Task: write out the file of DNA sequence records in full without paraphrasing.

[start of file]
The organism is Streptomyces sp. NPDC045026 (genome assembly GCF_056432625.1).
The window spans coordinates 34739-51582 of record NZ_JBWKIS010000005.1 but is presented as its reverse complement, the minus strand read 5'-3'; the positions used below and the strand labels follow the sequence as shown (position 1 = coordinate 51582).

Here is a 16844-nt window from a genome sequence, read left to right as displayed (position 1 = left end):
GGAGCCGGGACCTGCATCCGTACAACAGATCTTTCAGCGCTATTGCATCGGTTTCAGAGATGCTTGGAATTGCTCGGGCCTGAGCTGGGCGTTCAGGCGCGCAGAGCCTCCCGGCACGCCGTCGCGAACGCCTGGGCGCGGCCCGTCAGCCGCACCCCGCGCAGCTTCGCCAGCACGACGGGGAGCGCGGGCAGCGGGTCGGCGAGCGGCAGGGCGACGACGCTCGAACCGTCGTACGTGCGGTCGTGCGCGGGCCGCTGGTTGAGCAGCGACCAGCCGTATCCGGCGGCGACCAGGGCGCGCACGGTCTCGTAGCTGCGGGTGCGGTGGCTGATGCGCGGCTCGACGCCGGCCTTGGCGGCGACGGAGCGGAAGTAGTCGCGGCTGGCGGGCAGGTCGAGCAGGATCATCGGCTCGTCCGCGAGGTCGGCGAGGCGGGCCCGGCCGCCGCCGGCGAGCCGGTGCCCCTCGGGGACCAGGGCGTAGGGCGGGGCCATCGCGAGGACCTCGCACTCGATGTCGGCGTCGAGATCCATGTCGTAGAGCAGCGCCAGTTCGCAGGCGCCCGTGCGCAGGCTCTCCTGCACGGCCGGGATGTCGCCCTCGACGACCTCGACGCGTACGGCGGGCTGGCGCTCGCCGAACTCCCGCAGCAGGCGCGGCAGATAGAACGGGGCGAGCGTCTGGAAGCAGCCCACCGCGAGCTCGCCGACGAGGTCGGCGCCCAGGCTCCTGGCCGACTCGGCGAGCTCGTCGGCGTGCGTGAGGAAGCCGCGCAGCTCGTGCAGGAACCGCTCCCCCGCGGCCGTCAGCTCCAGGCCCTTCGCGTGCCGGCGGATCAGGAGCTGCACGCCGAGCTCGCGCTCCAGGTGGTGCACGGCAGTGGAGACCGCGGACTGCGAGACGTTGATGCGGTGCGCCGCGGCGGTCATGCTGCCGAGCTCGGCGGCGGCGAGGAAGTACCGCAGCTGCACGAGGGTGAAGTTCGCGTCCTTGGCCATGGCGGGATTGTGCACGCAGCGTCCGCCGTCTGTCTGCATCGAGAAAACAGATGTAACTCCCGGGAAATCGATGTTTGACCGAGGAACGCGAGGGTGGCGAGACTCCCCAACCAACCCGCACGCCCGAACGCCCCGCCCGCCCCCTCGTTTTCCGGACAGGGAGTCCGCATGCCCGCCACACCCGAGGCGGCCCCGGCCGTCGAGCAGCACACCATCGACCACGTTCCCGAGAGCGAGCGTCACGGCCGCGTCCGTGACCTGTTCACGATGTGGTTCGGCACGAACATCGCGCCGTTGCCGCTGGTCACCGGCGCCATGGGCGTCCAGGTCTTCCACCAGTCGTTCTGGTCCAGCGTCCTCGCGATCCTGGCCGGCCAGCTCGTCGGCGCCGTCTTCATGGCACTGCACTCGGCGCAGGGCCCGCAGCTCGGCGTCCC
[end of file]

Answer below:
The organism is Streptomyces sp. NPDC045026 (genome assembly GCF_056432625.1).
The window spans coordinates 34739-51582 of record NZ_JBWKIS010000005.1 but is presented as its reverse complement, the minus strand read 5'-3'; the positions used below and the strand labels follow the sequence as shown (position 1 = coordinate 51582).

Here is a 16844-nt window from a genome sequence, read left to right as displayed (position 1 = left end):
GGAGCCGGGACCTGCATCCGTACAACAGATCTTTCAGCGCTATTGCATCGGTTTCAGAGATGCTTGGAATTGCTCGGGCCTGAGCTGGGCGTTCAGGCGCGCAGAGCCTCCCGGCACGCCGTCGCGAACGCCTGGGCGCGGCCCGTCAGCCGCACCCCGCGCAGCTTCGCCAGCACGACGGGGAGCGCGGGCAGCGGGTCGGCGAGCGGCAGGGCGACGACGCTCGAACCGTCGTACGTGCGGTCGTGCGCGGGCCGCTGGTTGAGCAGCGACCAGCCGTATCCGGCGGCGACCAGGGCGCGCACGGTCTCGTAGCTGCGGGTGCGGTGGCTGATGCGCGGCTCGACGCCGGCCTTGGCGGCGACGGAGCGGAAGTAGTCGCGGCTGGCGGGCAGGTCGAGCAGGATCATCGGCTCGTCCGCGAGGTCGGCGAGGCGGGCCCGGCCGCCGCCGGCGAGCCGGTGCCCCTCGGGGACCAGGGCGTAGGGCGGGGCCATCGCGAGGACCTCGCACTCGATGTCGGCGTCGAGATCCATGTCGTAGAGCAGCGCCAGTTCGCAGGCGCCCGTGCGCAGGCTCTCCTGCACGGCCGGGATGTCGCCCTCGACGACCTCGACGCGTACGGCGGGCTGGCGCTCGCCGAACTCCCGCAGCAGGCGCGGCAGATAGAACGGGGCGAGCGTCTGGAAGCAGCCCACCGCGAGCTCGCCGACGAGGTCGGCGCCCAGGCTCCTGGCCGACTCGGCGAGCTCGTCGGCGTGCGTGAGGAAGCCGCGCAGCTCGTGCAGGAACCGCTCCCCCGCGGCCGTCAGCTCCAGGCCCTTCGCGTGCCGGCGGATCAGGAGCTGCACGCCGAGCTCGCGCTCCAGGTGGTGCACGGCAGTGGAGACCGCGGACTGCGAGACGTTGATGCGGTGCGCCGCGGCGGTCATGCTGCCGAGCTCGGCGGCGGCGAGGAAGTACCGCAGCTGCACGAGGGTGAAGTTCGCGTCCTTGGCCATGGCGGGATTGTGCACGCAGCGTCCGCCGTCTGTCTGCATCGAGAAAACAGATGTAACTCCCGGGAAATCGATGTTTGACCGAGGAACGCGAGGGTGGCGAGACTCCCCAACCAACCCGCACGCCCGAACGCCCCGCCCGCCCCCTCGTTTTCCGGACAGGGAGTCCGCATGCCCGCCACACCCGAGGCGGCCCCGGCCGTCGAGCAGCACACCATCGACCACGTTCCCGAGAGCGAGCGTCACGGCCGCGTCCGTGACCTGTTCACGATGTGGTTCGGCACGAACATCGCGCCGTTGCCGCTGGTCACCGGCGCCATGGGCGTCCAGGTCTTCCACCAGTCGTTCTGGTCCAGCGTCCTCGCGATCCTGGCCGGCCAGCTCGTCGGCGCCGTCTTCATGGCACTGCACTCGGCGCAGGGCCCGCAGCTCGGCGTCCC